Over the last few weeks is I have been unable to work down in the studio on my larger work because of a sick dog. The only good things about this is that I have had time to work on some of the small pieces that I can do in the house.
Since February last year, I spent the vast majority of my time on a large public commission for Norton Hospital. The sculpture was too large and complex to have time to work on anything other than this one piece. I had other commissioned work, but could never feel confident to get to that, much less the myriad of ideas I have in my head just waiting to find their way into a piece of stone. That commission installed in April. Once complete, I immediately began work on the two larger pieces that have been delayed. I started carving a fountain that is a commissions well as an abstract piece for a show later this summer. While it was great to start in on some fresh ideas and pieces, I still had some small work that I had started prior to starting the Norton commission, as well as the many ideas that are just waiting to burst out of my head. I really thought that after the Norton sculpture was completed I would have time for both the larger work and the smaller pieces. It just hasn't happened.
So, two weeks ago one of our dogs got sick. Because of the nature of the illness, she needed constant supervision. That meant that I couldnt work in the studio. While that has put some stress on finishing the larger work, it has provided the room in the schedule to complete a few of the smaller pieces that I has already started as well as get some ideas out of my head.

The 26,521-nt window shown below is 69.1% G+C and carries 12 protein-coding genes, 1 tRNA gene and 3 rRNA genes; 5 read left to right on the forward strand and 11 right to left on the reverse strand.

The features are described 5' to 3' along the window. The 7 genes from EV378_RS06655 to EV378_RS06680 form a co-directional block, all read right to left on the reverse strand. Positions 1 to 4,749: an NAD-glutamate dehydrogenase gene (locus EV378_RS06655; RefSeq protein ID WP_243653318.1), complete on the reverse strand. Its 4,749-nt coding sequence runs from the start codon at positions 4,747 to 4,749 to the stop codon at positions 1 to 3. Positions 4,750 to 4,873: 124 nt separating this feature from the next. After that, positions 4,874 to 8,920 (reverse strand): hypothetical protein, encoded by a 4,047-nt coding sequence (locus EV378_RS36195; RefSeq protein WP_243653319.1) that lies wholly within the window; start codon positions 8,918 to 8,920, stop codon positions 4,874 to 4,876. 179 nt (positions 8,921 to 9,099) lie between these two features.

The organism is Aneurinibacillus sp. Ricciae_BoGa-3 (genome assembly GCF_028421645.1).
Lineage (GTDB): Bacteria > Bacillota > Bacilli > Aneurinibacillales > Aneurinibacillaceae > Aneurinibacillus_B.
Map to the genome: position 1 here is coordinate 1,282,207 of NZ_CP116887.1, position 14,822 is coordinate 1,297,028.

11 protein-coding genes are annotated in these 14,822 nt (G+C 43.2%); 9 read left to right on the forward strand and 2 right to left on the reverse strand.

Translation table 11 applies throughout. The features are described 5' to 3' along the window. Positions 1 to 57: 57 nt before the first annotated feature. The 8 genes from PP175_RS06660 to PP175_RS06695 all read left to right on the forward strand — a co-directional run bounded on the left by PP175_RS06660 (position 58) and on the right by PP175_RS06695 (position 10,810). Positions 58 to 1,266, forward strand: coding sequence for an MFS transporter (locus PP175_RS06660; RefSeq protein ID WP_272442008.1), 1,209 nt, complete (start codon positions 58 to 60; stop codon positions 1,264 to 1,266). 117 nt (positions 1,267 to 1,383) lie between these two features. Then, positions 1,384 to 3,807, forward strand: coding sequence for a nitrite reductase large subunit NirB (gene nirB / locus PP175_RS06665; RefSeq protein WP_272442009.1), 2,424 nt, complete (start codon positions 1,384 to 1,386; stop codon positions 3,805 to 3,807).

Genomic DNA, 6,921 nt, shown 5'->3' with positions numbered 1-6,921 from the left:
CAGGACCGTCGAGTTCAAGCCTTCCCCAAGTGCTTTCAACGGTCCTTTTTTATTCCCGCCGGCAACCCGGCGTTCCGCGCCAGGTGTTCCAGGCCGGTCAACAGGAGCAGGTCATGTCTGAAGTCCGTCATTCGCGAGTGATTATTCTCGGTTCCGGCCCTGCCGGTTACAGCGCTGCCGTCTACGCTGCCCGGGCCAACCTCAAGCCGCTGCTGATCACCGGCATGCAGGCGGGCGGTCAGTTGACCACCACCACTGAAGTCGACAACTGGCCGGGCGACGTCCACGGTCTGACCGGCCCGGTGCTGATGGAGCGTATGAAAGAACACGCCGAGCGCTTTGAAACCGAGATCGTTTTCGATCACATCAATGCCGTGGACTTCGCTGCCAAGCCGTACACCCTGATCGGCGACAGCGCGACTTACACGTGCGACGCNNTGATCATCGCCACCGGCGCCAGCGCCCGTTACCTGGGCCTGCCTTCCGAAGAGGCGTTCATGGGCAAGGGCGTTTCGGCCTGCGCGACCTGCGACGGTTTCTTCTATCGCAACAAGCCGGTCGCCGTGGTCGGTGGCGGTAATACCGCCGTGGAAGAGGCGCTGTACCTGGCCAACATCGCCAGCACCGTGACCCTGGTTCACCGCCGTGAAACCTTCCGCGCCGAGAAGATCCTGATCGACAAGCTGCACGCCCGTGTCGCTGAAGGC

The untitled tortoise shell alabaster piece that is pictured here is one of the pieces I started over a year ago. Because of the difficulty of the stone to carve, I had set it aside in favor of other pieces several times. That piece is now complete.
I also had started a soapstone baboon that was not going in the right direction. I set that one aside as well and had not been able to return to it. I have started back into this one as well. (You can also see my dog is up and moving now!!)
Not only did I have the two (and many others) that I started and have been unable to get back to, I also have been looking at so many of the pieces of stone in my studio that I have not been able to start. That has now changed.
I have started and completed two other small pieces. The first was a piece that actually broke off of the large figure from my Norton commission. When it broke off, I was devastated. Several times I started to throw the piece out because it disgusted me. For some reason I never did. I am glad I did not, as I feel it turned out into a pretty nice piece. I also started and finished a piece of Bordiglio Marble. This is a piece of marble that has been split off of a 3/4 life-size figure I am in progress on. It was a thin piece and I thought I saw something else in it, but it changed its mind and we ended up with the nice little piece that is on the double poles.
So, the good news is that my dog is on the mend and next week I will be able to get back into the studio. But what it taught me is that I still need to take a bit of time to work on the small pieces that have provided such a great sense of accomplishment this past two weeks.